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Importance of Free Cash Flows in Equity Investing

Sep 7, 2016 by Dwaipayan Bose | 41 Downloaded
Picture courtesy - PICJUMBO

If you follow the stock market during the earnings season, you will see that the headline numbers are usually the revenue and earnings (EPS) growth. In our post, Importance of EPS in Equity Investing, we had discussed that, the quality of EPS is more important than the EPS number itself.

Investors should understand that, EPS is an accounting concept and may not be the true indicator of the economic value added to the shareholders by the company. A management professor once told me that, for a company, cash is like what blood is for the human body. Businesses, whether small or large, need cash to survive and grow. If a company is not generating enough cash, it will struggle to grow. Free cash flow is one of the most important indicators, fund managers use, to evaluate the true performance of a public company. Unlike EPS, Free cash flow represents real cash.

What is Free Cash Flow (FCF) to Firm?

Free cash flow is the cash the firm is left with after paying all its expenses and investing in its growth. You can calculate the free cash flow of a firm from its financial statements. There are two ways in which you can calculate Free Cash Flows of a Firm.

  • Using Profit and Loss (P&L) account and Balance Sheet

    Free Cash Flow = EBIT – Tax + Depreciation + Amortization – Change in Net Working Capital – Capital Expenditure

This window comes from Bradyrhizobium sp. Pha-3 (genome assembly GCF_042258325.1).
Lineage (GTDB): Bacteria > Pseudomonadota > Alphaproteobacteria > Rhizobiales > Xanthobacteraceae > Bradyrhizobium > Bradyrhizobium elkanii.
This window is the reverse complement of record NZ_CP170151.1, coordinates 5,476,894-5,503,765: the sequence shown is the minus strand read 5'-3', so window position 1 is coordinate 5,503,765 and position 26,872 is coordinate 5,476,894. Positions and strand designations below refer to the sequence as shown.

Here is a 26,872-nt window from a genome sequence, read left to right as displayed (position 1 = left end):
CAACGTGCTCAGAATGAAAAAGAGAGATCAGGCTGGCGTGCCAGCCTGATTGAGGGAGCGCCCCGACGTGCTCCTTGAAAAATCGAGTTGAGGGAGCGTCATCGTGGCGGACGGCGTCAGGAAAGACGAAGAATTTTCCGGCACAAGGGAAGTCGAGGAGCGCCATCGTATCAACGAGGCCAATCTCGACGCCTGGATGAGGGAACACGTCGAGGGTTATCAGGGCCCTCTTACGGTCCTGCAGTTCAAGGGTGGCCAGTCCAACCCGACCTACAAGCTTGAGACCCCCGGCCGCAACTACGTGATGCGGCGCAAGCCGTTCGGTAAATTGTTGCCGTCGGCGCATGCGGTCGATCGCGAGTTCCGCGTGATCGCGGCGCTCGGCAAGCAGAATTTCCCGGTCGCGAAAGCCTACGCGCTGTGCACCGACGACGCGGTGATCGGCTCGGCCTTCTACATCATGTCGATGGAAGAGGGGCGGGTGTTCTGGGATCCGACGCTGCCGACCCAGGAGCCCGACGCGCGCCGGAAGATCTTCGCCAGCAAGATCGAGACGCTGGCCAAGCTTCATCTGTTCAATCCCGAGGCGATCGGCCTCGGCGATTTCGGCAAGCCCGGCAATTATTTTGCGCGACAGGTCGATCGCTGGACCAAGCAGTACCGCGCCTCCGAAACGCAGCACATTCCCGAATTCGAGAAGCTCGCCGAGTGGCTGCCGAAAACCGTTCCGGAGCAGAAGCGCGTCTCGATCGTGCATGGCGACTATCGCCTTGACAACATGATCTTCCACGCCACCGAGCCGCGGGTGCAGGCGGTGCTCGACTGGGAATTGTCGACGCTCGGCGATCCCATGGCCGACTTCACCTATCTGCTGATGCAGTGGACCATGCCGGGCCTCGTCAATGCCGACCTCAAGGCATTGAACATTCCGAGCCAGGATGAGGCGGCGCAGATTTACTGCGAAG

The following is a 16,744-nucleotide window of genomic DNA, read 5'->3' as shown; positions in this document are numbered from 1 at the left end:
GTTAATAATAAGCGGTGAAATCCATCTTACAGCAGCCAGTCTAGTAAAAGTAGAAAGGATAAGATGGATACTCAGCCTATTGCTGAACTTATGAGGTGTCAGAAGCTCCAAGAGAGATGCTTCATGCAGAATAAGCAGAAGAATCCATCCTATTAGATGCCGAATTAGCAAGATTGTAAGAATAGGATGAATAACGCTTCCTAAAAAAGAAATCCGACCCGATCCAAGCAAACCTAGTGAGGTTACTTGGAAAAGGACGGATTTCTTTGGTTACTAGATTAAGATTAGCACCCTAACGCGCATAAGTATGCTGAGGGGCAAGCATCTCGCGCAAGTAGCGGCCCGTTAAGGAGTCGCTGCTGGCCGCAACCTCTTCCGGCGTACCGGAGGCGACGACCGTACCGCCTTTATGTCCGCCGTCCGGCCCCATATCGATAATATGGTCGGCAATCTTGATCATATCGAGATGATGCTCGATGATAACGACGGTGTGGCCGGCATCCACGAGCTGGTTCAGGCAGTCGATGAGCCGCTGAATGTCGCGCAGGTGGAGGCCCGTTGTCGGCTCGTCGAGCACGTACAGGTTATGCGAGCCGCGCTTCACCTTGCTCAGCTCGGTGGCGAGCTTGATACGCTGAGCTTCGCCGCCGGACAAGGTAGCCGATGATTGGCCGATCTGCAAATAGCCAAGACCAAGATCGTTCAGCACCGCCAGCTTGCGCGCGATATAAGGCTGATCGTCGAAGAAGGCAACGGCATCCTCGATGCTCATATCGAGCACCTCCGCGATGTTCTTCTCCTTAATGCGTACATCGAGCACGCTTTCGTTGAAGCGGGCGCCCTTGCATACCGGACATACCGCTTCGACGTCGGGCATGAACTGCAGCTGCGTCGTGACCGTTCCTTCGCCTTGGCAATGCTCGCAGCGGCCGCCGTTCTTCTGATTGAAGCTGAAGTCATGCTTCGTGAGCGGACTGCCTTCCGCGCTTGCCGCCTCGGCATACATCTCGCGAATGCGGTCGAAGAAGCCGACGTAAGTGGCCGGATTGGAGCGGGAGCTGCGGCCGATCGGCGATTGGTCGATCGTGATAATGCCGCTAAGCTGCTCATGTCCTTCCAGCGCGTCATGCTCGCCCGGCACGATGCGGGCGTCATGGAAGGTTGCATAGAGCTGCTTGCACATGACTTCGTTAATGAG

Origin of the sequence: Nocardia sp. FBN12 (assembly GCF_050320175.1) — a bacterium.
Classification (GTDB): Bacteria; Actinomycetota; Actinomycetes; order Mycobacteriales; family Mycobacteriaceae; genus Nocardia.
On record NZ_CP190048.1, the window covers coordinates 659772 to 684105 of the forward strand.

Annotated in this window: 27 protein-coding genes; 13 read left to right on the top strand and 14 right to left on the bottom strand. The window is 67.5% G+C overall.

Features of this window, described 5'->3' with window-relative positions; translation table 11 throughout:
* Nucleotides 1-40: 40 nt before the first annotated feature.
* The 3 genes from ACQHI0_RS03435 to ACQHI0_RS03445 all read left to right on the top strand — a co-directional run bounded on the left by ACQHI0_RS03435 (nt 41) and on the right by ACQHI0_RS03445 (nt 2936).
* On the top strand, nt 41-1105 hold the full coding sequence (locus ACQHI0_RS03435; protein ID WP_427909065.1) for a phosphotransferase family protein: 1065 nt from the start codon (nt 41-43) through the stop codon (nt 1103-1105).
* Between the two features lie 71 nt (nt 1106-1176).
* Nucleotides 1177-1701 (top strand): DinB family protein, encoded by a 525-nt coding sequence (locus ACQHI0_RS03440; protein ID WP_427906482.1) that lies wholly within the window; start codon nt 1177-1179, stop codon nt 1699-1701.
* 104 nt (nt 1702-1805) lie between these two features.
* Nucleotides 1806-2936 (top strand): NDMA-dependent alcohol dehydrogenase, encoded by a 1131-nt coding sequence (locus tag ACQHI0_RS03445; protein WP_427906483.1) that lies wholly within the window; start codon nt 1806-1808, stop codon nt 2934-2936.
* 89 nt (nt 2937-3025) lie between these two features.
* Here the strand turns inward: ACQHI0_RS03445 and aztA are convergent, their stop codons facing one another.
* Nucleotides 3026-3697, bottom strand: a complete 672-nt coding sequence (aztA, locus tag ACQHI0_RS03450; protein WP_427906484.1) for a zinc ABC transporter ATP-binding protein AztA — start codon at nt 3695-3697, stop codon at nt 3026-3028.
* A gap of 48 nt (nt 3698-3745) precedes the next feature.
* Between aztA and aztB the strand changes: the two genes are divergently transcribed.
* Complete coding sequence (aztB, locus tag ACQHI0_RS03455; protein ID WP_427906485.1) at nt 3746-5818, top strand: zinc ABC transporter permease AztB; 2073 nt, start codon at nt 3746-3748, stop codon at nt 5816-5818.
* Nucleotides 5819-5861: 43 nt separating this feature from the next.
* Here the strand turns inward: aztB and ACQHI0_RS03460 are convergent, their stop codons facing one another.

EBIT is earnings before Interest and Tax. Net working Capital is current assets (e.g. Account Receivables) minus current liabilities (e.g. Accounts Payable). Change in net working capital refers to the increase or decrease over the prior. You can find information on Capital Expenditure on the asset side of the balance sheet, usually under headings fixed assets or long term assets or non-current assets. Additions to these items over the prior period is the Capital Expenditure

  • If you find the above formula too complicated, there is a much simpler way to calculate Free Cash Flows using Cash Flow Statement

    Free Cash Flow = Cash Flow from Operations – Capital Expenditure

    You can find information on Capital Expenditure in the cash flow statement under the section Cash Flow from Investments. I would urge investors, who like to analyze company’s financial statements, to pay as much importance, if not more, to cash flow statements, as they do to P&L and Balance Sheet. Cash flow statements reveal a lot about the true performance of a company.

Why is FCF important in Equity Investing?

As discussed earlier, FCF strips out accounting assumptions (like capitalization, revenue recognition etc) built into earnings (EPS). Let us understand this with the help of a couple of examples. Suppose a company spends 500 Crores in buying new plant and machinery. Accounting practices can allow the company to spread the expense over 5 years through capitalization and depreciation. In the P&L account, only 100 Crores will be booked as an expense in the depreciation line item; as such, the Profit After Tax (PAT) and therefore the EPS, will reflect only the impact of 100 Crores expense, while in reality, 500 Crores of cash is gone from the company.